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Venus Wars (Theatrical Release)
Seb Reid
Author: Seb Reid

Seb has been an anime fan since the late 90s and is particularly fond of anything post-apocalyptic, amusing, catgirly, ecchi or containing exquisite aerial battles. Living in Leeds with his cats and living up the bachelor life, Seb enjoys whiling the nights away deep in a book, game or a damn good series. 

Venus Wars (Theatrical Release)

Distributor
Anime Limited
Certificate
PG
Price
N/A

As an anime fan in my 30s - and one that has been fortunate enough to have seen a plethora of 80s and early 90s series - it was quite interesting to see what people think of this somewhat unknown late-80s science fiction film when it was screened at the Edinburgh Filmhouse, as a part of Scotland Loves Anime 2017.

Venus Wars - originally released back in 1989 - was the first film to be shown on the busy Saturday schedule and was, as you might expect, filled with the usual mix of adults both, young, old, and even a few children. The thing about Venus Wars is that, despite earning a PG certificate from the BBFC back in 1992, it is almost certainly not suitable for children in this reviewer’s opinion.

The film starts with a good solid introduction. In 2003 a large ice comet, the size of a small moon, struck the planet Venus. This caused the planet’s acidic atmosphere to improve, seas to form, and the planet to start spinning at a higher rate. Therefore the comet’s impact had the good fortune to allow Venus to be terraformed by humans. And by the year 2089 the planet is home to millions of people split into two nations, Ishtar and Aphrodia. As is want to happen when humans are involved, these two nation states are at war with each other, and this war is about to take a violent turn for the worse.

We begin our story with a journalist from Earth, Susan Sommers, arriving at the Aphrodia capital Io. She is here to cover the war for her company back home. Play forward and we meet the rest of our protagonists, a rag-tag group of monocycle racers who use their single-wheeled racing motorcycles to fight in a capture the flag style race at a local stadium. The Killer Commandos, the home favourites, are battling their local rivals when hostilities commence. Massive aerial carriers are seen above Io and they release huge tanks around the city. Beginning a massive bombardment of the city, its defensive forces, and the stadium. Hiro and his team barely make it out alive.

Following a bloody, but short, battle and subsequent subjugation under the Ishtar forces, the government caves in and things quiet down. Hiro and the Killer Commandos turn themselves into a guerrilla warfare squad and plan an attack against the tanks securing the stadium. Their monobikes give them excellent manoeuvrability, and with some light armament the squad manage to take out one of the tanks. However, in the process they take heavy casualties and find themselves massively outgunned. While trying to escape they are saved by the Aphrodia freedom fighting force, and what remains of the Killer Commandoes are conscripted into the service. Then the fightback begins anew.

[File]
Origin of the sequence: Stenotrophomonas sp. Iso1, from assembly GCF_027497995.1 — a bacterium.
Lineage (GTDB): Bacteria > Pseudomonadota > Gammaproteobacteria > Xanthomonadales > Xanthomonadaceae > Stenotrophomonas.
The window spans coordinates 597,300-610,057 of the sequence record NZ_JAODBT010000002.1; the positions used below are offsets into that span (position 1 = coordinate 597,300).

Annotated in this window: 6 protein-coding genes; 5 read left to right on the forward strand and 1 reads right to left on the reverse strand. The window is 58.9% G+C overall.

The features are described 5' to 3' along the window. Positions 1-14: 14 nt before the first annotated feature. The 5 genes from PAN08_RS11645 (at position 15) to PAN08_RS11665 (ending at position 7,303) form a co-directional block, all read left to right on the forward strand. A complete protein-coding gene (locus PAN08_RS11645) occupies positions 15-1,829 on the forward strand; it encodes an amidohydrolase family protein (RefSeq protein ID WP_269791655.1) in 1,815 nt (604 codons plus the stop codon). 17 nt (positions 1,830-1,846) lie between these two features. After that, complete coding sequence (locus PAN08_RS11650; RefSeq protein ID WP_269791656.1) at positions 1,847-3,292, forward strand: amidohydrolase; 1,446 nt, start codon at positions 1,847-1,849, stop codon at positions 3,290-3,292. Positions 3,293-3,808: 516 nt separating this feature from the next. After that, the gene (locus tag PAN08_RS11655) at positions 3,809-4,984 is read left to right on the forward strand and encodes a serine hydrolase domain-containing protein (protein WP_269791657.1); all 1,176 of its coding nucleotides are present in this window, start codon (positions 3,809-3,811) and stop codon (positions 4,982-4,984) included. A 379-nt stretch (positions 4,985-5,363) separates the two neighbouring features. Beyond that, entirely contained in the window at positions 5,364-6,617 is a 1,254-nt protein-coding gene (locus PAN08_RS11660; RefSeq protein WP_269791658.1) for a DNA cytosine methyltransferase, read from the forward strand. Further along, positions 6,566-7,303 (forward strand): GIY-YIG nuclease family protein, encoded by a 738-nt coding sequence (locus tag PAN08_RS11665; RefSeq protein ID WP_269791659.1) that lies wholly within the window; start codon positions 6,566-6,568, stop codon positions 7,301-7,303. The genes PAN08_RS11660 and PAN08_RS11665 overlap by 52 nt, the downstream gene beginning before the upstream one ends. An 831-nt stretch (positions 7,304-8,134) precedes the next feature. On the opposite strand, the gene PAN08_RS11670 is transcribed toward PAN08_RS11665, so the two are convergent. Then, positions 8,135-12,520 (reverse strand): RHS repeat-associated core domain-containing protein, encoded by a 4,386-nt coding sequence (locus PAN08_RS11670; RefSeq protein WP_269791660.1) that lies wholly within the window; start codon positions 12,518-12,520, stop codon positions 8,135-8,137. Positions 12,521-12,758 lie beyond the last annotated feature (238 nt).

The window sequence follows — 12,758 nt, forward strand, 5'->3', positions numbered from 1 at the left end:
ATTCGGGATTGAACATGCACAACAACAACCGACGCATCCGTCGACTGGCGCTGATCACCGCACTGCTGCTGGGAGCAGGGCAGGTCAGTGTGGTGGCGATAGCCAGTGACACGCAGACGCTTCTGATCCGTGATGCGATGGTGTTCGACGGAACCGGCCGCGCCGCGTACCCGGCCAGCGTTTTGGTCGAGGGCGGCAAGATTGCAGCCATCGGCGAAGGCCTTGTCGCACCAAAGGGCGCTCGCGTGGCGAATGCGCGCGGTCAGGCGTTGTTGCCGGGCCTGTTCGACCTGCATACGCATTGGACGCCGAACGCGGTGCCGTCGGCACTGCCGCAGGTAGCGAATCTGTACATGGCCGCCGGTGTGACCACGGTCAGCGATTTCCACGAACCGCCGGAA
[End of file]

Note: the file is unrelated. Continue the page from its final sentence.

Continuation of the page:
Venus Wars is of the same generation as Dominion Tank Police, Cybercity Oedo 808, and Megazone 23. These just happen to be some of my favourite films of all time. The tank design especially would not look amiss in Dominion Tank Police, and I half expected Bonaparte to make an appearance (with Anna and Puma of course >^_^<). The animation and character designs are perhaps a little dated when compared to more modern titles. Though considering that the entire film was cel animated, with no help from CGI, it is quite a refreshing to feel that the highly detailed tank battle scenes - with tanks featuring more turrets than sense - were all crafted by hand. While a bit dated the smoke, fire, and explosions during the more animated battle scenes are all rather pretty.

All of the battles are accompanied by a heavy rock and vocal ballad soundtrack, which was directed by Joe Hisaishi. Who is better known for his work with Studio Ghibli (Nausicaa, Totoro, Princess Mononoke, etc). Not what you would normally expect given his Ghibli output, but it is a fun soundtrack which worked very well in the cinema.

While I found the character design, art style, and soundtrack to be great, the writing is a bit of a let down. While I appreciate that things were different in the 80s the overt misogyny and homophobia is rather difficult to swallow. At some point the writers decided to make an AIDS jokes (bearing in mind that this was 1989 during a period of fear about the disease) and write in a short-term character who is overtly gay, before proceeding to kill him off in a rather un-heroic manner. During the screenings there was some rather uncomfortable shuffling in seats, to say the least. The film also relies heavily on Mary Sue characters which, while not uncommon for the time, isn’t exactly compatible with today’s audience. What was acceptable in the 80s, isn’t acceptable now.

These problematic issues aside, I still find Venus Wars to be a lot of fun. And despite this not being my first viewing of the film (thank you SciFi channel in the mid-90s), it is the first time on the big screen. To quote myself after the film “That was ace!”.

At the time of writing, it’s not known whether there will be a new home video release, and, I am not sure if I would watch it again. Though it is good to see some of these older films getting more exposure. I just hope that we get more releases of anime classics…

6
Heavy rock ballads meet tanks in this classic 80s extra-terrestrial thriller
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